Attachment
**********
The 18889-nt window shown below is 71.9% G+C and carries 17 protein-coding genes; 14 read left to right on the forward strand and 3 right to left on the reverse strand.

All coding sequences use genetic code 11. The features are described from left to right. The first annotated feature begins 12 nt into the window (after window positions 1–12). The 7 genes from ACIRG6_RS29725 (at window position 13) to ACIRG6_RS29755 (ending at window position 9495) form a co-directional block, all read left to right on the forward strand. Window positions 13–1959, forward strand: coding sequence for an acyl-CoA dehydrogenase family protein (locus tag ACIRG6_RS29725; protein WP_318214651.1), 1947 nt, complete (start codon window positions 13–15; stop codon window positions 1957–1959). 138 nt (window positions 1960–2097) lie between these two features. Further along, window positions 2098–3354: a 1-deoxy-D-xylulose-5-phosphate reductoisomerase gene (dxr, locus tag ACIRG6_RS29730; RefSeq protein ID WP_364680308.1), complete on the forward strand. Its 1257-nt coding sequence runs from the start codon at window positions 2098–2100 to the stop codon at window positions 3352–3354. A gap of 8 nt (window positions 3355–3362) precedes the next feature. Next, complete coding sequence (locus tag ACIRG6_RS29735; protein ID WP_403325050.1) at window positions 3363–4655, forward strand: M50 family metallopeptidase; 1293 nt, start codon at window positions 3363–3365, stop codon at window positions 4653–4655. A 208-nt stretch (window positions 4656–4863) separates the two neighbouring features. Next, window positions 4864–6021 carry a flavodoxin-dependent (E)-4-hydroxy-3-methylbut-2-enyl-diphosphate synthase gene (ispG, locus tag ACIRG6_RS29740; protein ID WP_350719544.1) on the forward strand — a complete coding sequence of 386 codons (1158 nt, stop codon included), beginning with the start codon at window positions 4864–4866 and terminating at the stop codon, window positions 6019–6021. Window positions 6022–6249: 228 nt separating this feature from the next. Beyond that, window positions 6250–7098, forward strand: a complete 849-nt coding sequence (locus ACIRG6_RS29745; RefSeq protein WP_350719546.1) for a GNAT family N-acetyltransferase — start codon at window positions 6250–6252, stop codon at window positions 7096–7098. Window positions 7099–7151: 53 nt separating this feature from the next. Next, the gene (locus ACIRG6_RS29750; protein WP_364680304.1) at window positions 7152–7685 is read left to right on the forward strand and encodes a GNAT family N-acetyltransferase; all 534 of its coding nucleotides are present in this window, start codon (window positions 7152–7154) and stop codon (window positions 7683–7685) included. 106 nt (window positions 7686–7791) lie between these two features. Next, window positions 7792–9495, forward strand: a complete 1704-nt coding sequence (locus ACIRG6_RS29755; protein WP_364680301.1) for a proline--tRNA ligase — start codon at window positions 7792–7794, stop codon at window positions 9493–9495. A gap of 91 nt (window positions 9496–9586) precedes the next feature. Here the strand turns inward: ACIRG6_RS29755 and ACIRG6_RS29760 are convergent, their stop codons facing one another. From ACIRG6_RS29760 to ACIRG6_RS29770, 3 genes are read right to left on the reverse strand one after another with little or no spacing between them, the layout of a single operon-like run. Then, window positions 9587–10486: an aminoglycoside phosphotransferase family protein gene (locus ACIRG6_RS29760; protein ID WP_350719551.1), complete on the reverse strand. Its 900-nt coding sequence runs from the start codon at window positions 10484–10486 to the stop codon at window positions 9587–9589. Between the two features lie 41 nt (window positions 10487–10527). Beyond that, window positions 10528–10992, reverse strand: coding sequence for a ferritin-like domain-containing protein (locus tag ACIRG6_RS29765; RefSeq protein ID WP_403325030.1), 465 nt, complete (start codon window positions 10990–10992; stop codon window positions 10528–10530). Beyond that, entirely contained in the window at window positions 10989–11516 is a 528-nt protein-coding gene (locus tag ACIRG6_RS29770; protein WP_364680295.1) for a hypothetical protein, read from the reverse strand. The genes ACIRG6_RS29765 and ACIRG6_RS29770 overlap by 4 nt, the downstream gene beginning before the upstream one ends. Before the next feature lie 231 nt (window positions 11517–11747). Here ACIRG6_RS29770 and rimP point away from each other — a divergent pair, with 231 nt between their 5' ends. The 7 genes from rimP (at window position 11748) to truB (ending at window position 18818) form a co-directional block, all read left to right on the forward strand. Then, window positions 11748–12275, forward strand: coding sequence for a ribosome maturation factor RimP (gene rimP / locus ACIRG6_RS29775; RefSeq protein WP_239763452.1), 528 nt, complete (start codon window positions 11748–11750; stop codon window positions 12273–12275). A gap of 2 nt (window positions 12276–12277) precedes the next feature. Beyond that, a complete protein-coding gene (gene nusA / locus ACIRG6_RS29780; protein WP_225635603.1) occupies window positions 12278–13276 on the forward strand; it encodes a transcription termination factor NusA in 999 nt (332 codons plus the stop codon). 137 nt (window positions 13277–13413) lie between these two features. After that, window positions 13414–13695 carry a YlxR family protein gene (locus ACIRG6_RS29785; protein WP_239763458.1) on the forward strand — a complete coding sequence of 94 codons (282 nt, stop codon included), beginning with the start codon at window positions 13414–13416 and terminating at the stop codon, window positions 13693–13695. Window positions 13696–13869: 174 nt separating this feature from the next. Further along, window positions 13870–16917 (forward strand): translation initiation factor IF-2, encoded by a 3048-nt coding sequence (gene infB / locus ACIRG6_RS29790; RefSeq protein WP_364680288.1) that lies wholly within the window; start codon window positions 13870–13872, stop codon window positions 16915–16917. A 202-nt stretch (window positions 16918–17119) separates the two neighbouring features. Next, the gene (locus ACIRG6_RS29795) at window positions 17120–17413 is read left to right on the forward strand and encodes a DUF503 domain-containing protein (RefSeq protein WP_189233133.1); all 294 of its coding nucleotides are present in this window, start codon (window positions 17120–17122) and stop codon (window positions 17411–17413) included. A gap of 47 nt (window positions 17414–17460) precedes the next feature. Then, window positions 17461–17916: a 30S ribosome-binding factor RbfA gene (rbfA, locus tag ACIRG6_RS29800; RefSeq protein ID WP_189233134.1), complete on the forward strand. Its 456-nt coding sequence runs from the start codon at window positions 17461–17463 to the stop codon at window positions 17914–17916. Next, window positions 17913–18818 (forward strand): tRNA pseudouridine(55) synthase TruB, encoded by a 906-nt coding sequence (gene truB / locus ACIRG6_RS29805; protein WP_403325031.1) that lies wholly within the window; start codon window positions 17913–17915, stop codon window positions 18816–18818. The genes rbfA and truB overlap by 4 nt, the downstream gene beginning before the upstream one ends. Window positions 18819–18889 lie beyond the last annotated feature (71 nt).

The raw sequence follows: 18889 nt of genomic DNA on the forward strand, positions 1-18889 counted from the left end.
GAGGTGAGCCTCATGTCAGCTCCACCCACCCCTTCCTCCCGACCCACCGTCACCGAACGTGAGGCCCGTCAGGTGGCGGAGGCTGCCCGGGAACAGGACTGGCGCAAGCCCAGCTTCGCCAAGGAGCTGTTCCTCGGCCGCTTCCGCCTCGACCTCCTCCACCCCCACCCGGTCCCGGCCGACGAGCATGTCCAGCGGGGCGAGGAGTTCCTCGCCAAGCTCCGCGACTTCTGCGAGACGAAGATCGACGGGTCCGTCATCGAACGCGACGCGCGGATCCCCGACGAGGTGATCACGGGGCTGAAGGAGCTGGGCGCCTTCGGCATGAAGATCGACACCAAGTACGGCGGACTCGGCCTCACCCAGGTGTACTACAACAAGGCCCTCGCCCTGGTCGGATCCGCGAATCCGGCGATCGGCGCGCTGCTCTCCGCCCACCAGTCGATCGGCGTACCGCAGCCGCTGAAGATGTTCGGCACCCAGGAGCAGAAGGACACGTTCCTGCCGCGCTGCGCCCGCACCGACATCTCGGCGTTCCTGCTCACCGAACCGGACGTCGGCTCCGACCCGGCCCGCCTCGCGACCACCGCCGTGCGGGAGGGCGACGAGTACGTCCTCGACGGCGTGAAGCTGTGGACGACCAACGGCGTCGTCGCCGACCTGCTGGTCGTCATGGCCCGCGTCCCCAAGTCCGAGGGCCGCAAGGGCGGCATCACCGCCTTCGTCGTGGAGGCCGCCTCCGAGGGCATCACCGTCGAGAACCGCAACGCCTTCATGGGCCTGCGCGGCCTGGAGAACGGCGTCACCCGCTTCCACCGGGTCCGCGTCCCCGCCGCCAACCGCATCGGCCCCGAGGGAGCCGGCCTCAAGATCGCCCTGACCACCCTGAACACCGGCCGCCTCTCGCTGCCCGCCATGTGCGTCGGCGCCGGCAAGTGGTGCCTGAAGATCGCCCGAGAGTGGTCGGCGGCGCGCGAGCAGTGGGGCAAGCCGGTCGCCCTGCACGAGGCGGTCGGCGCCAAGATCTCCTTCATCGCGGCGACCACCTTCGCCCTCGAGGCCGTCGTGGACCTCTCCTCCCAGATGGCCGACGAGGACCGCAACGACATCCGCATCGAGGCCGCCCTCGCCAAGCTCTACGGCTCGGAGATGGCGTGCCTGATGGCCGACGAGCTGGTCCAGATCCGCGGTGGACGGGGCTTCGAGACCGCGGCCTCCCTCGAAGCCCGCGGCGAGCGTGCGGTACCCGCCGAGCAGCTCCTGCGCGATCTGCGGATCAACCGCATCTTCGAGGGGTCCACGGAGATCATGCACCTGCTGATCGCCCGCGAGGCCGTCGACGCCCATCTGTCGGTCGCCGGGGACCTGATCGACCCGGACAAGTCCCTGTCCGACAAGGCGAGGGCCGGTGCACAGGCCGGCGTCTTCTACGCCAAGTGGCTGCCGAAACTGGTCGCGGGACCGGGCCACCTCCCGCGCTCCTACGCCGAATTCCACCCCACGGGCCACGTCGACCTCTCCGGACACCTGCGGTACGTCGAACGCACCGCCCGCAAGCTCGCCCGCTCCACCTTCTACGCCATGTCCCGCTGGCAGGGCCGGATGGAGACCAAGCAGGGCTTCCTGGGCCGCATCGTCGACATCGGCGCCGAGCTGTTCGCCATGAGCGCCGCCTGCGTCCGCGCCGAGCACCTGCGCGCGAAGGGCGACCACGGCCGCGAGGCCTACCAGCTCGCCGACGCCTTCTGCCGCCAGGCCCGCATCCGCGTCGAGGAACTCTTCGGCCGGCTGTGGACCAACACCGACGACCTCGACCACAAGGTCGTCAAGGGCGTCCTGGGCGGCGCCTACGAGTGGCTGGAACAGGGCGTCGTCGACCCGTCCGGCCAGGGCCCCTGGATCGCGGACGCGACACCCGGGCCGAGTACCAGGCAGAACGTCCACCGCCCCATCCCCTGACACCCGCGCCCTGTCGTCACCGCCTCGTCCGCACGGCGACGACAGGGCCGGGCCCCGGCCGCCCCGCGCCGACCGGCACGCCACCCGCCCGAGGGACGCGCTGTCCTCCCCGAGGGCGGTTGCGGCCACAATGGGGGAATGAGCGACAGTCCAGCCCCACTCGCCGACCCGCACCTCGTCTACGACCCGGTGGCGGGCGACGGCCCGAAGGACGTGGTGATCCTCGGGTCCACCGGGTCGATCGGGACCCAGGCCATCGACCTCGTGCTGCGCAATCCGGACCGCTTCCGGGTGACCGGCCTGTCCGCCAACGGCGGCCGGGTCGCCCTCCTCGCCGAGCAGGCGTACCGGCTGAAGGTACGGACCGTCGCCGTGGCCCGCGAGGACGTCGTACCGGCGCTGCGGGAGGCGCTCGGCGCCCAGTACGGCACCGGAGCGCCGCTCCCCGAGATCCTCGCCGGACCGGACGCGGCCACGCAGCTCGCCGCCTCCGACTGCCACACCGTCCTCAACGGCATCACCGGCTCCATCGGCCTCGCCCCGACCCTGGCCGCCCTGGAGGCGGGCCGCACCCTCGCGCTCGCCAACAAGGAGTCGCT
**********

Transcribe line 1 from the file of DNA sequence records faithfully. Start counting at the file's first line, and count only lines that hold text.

The 18889-nt window shown below is 71.9% G+C and carries 17 protein-coding genes; 14 read left to right on the forward strand and 3 right to left on the reverse strand.